Question about AES Hardware Encryption

I have been wanting to get a large capacity RAID setup for awhile. I currently backup all of my picture files (mainly RAW) to two separate WD 4 TB hard drives. Once I put the files on the primary, I manually back them up to the 2nd drive.

I am getting close to actually getting a RAID setup so I don’t have to manually backup files; however, yesterday, I read a comment about the WD My Book Duo that said that it uses AES Hardware Encryption. The comment stated that if the drives fail (notably, the USB connection), then you cannot recover the data. You have to reformat the drives to be able to use them again.

Is this true? What is the remedy? It almost sounds as if you have to have another separate storage system that mirrors what’s on those RAID drives in the My Book Duo.


If you have the unit setup on RAID 0 and one of the drives fails, the data will be lost since the data will be spread within the two drives. Now, if you have the drives on RAID 1 and one of the drives fails, you will be able to recover the data once you add a replacement drive on the unit.


I plan on using it in a RAID 1 configuration. I do understand that if one drive fails, then with RAID 1, I have the other drive to still read the data from.

The comment I saw elsewhere seemed to say that if the USB connection fails, or something in the hardware fails between the USB port and the actual drives, then you would not be able to access the data on either drive. The problem had to do with the AES hardware encryption. I don’t know where AES hardware encryption is actually used in this device…on each drive, or somewhere between the USB port and the I/O of the drives themselves. I don’t fully understand what he was pointing to, but other commenters seemed to agree with his assessment.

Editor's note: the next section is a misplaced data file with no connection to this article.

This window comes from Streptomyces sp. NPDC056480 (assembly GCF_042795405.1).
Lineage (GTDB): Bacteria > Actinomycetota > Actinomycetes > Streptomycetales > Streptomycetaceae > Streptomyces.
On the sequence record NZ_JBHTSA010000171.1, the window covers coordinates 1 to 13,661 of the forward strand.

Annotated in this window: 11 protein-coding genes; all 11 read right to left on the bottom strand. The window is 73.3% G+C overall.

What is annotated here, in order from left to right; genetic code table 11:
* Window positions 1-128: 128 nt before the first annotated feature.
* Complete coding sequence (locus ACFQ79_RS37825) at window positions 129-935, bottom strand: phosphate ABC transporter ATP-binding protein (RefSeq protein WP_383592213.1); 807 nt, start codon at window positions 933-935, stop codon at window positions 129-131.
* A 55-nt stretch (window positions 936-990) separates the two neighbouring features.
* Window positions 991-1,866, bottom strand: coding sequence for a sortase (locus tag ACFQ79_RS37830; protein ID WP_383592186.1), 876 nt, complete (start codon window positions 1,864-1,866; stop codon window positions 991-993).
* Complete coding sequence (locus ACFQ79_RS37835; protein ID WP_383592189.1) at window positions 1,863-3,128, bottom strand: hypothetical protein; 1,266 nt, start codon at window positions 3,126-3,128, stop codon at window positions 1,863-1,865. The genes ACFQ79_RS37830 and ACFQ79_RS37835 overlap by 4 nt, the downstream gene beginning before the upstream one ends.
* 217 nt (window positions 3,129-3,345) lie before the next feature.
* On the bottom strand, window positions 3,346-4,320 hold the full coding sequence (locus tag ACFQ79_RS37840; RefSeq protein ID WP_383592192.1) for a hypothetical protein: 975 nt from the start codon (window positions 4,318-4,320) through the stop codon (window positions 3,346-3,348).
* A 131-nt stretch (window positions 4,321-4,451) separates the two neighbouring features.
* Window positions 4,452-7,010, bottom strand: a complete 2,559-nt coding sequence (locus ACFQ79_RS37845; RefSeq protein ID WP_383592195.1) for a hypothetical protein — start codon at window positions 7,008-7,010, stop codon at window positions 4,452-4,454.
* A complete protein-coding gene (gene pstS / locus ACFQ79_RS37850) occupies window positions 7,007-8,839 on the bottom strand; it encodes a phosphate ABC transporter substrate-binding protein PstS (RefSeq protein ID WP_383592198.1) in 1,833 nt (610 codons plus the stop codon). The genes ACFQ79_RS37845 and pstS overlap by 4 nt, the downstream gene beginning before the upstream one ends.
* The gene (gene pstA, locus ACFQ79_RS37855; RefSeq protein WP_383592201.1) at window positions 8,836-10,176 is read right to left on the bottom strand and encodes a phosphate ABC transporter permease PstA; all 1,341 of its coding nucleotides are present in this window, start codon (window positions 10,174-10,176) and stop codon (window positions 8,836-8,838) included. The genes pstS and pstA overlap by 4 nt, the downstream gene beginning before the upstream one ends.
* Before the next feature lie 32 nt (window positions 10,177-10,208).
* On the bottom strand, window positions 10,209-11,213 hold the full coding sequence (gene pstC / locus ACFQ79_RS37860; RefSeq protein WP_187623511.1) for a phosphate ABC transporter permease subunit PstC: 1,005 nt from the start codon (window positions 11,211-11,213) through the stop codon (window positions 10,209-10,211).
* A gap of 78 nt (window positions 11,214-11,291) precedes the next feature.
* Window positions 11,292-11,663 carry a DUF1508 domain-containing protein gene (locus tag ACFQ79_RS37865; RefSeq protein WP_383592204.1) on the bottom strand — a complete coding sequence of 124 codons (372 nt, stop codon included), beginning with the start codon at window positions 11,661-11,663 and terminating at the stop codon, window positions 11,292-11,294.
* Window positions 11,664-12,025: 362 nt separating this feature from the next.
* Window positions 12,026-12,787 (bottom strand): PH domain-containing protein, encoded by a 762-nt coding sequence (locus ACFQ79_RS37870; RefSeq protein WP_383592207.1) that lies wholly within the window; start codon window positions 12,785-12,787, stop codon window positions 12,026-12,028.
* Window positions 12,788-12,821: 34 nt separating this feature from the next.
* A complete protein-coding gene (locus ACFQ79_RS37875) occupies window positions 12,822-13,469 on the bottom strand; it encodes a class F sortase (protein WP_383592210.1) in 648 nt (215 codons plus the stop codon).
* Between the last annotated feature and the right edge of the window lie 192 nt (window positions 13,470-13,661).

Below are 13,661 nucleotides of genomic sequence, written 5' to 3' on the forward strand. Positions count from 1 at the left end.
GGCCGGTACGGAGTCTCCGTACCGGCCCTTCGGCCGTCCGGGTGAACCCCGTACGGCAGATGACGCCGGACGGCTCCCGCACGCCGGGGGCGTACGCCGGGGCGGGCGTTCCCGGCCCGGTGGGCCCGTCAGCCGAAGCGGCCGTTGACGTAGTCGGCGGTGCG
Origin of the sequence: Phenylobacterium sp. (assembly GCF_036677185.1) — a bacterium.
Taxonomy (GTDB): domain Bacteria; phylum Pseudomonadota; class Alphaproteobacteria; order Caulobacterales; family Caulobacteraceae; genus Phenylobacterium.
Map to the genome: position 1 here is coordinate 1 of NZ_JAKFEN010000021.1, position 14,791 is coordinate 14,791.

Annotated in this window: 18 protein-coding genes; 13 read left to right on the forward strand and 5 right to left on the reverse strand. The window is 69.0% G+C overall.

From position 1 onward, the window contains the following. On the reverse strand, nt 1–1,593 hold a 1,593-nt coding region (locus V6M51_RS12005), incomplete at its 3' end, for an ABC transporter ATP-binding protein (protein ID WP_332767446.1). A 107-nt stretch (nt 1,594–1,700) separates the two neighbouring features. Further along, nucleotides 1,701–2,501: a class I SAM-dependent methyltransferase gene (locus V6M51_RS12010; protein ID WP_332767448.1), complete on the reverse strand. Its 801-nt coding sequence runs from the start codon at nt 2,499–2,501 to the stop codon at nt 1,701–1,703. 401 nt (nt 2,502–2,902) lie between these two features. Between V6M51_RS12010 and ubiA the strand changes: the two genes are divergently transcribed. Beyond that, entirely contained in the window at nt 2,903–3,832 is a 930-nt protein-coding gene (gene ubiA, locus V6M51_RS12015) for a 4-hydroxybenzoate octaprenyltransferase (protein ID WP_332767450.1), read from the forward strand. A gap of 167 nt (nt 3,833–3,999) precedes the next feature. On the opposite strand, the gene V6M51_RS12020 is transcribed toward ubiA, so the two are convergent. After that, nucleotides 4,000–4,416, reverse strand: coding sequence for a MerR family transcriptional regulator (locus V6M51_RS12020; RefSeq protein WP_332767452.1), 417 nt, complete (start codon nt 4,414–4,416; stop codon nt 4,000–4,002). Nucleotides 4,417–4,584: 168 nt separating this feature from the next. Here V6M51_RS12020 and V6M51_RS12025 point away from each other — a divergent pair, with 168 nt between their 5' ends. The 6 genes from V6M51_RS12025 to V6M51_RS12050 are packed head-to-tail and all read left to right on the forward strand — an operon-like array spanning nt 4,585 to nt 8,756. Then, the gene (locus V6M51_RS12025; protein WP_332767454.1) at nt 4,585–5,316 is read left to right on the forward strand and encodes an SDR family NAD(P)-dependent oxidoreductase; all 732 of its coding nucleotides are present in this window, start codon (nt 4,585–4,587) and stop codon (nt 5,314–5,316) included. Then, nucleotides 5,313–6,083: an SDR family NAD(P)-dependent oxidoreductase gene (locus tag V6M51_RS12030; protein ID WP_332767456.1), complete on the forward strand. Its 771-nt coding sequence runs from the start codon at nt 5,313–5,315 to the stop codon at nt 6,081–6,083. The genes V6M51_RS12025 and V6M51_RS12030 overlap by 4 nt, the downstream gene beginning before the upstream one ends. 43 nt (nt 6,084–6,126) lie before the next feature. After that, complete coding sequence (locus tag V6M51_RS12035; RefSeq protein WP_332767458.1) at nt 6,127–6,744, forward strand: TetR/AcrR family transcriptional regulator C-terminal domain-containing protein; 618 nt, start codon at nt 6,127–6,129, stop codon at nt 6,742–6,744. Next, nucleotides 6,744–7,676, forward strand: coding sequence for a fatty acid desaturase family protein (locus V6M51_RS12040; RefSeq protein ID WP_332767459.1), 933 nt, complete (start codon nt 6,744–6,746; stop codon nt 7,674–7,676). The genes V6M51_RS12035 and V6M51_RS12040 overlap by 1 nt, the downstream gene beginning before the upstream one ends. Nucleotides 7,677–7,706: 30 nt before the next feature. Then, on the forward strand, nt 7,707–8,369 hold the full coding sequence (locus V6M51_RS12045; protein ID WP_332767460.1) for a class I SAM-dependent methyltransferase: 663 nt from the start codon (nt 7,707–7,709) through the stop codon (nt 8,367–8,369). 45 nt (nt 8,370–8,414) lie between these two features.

Is there a single point of failure in this device between the USB port and the drives themselves that could render both drives unreadable?


Hi Richard you are correct. The my book duo uses AES-256 bit hardware encryption. It cannot be turned off nor can the encryption key be found. So hypothetically if your raid controller fails in the enclosure you have two encrypted drives (raid 1) with no easy way to decrypt them.

WD is aware of this issue because they have given a few users the same solution when a support ticket is submitted. The solution is to give your drives to a data recovery company or purchase a data recovery software in order to salvage your data. Not cool.

My WD my book duo looks good holding down the paper on my desk because it is essentially an expensive paperweight until WD solves this issue.

I moved onto a better NAS/RAID. Purchased a Synology. Although Qnap I recommend as well.

Thanks for your information, Jake. I really appreciate it.

I have looked at the Synology NAS/RAID products. They look to be very good. They are expensive, but this problem with the WD setup is troubling. I don’t want to be in a position where I might have to send a WD drive in to have it read. I’ll also look into the Qnap products as well.

Thanks, again.